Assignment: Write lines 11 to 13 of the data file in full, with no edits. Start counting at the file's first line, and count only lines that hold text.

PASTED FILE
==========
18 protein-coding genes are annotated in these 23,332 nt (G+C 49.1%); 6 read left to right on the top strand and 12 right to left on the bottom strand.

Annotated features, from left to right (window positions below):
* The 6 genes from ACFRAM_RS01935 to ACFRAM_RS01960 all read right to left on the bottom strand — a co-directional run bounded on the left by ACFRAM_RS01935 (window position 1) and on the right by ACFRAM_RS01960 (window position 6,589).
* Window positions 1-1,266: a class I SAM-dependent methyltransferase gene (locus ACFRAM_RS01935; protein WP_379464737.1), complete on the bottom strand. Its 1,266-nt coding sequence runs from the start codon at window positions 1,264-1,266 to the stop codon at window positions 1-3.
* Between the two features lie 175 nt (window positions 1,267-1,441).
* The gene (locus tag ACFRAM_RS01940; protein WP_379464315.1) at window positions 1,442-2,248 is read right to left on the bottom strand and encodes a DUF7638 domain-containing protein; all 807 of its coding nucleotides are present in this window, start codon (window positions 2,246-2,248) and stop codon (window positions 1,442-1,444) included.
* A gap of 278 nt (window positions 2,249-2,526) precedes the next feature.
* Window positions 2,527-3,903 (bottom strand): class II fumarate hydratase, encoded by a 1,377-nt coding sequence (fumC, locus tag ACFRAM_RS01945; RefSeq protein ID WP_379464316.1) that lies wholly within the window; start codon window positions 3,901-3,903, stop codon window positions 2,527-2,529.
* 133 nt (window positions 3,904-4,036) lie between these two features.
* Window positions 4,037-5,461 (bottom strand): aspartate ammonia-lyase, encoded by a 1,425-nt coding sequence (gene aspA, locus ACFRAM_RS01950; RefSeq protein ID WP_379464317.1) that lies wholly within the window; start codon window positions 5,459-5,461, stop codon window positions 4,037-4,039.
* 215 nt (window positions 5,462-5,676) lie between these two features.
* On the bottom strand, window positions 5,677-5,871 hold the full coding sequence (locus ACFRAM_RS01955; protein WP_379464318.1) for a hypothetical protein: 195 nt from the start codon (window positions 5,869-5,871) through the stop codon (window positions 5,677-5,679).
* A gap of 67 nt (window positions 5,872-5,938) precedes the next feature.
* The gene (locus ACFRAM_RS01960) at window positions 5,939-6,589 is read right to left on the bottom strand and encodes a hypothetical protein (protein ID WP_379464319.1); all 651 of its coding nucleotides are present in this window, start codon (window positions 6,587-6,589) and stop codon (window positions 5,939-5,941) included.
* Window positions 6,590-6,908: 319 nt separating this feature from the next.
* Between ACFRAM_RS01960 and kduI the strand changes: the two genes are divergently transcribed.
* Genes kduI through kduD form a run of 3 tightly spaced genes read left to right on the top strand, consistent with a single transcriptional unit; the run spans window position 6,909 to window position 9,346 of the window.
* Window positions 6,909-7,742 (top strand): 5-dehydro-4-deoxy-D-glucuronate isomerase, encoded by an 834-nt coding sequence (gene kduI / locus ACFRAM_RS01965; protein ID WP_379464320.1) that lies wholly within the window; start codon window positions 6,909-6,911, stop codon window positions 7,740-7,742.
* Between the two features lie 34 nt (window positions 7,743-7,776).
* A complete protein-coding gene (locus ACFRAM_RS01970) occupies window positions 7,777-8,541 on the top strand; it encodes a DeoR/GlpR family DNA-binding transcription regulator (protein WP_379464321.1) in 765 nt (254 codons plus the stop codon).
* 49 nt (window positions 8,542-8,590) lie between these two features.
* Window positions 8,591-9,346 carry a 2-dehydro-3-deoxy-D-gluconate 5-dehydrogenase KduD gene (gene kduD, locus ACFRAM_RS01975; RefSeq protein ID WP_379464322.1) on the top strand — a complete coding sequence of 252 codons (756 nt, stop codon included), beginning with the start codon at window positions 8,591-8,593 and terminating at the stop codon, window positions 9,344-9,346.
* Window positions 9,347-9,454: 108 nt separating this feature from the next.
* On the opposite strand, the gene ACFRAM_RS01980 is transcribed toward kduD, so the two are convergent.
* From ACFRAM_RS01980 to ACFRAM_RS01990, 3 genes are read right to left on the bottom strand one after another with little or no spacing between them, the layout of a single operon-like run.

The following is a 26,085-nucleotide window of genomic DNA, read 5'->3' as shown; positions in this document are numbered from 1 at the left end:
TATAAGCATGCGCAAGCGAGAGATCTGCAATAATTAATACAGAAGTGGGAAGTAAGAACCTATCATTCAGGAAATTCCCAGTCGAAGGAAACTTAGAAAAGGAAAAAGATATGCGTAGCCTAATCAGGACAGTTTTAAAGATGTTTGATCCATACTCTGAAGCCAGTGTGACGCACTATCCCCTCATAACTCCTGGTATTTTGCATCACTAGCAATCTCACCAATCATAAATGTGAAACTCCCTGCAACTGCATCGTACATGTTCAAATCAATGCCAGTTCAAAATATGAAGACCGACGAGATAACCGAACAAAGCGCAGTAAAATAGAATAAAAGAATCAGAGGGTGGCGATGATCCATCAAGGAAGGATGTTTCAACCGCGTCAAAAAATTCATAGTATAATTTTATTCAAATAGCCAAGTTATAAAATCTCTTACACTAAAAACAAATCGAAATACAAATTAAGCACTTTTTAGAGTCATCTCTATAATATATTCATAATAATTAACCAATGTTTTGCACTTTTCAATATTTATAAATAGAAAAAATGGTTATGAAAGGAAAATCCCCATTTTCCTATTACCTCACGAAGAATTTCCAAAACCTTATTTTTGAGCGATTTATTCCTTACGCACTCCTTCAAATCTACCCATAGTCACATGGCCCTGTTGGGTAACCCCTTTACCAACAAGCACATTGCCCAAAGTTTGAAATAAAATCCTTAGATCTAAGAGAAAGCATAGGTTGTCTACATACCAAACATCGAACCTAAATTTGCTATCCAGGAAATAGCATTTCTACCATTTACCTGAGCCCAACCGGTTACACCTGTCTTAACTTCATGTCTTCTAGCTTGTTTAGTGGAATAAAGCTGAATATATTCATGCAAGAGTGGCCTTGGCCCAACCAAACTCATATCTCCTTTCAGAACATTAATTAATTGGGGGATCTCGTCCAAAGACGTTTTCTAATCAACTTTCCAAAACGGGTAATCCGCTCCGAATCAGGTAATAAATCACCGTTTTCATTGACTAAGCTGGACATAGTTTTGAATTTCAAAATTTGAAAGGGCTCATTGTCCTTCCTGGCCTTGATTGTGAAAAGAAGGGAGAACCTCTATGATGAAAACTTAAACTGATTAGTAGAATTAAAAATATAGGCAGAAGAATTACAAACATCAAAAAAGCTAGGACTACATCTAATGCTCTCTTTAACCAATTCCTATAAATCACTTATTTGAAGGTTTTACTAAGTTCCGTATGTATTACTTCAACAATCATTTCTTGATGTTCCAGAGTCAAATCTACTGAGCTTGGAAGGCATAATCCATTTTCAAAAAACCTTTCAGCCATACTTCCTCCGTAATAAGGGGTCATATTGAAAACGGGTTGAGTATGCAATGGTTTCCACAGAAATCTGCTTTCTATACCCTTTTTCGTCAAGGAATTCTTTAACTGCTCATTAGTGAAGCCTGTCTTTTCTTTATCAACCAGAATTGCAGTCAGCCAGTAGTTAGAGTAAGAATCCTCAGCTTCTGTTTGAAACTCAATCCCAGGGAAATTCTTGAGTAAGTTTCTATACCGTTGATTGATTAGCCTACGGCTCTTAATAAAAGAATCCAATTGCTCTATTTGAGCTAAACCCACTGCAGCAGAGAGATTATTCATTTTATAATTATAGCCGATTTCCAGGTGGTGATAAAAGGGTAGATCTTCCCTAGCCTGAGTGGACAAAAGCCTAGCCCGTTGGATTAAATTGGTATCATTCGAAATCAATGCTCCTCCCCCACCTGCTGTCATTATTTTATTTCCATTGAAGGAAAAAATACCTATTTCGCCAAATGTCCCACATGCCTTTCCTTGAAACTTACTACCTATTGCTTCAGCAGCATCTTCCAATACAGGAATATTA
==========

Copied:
* 215 nt (window positions 5,462-5,676) lie between these two features.
* On the bottom strand, window positions 5,677-5,871 hold the full coding sequence (locus ACFRAM_RS01955; protein WP_379464318.1) for a hypothetical protein: 195 nt from the start codon (window positions 5,869-5,871) through the stop codon (window positions 5,677-5,679).
* A gap of 67 nt (window positions 5,872-5,938) precedes the next feature.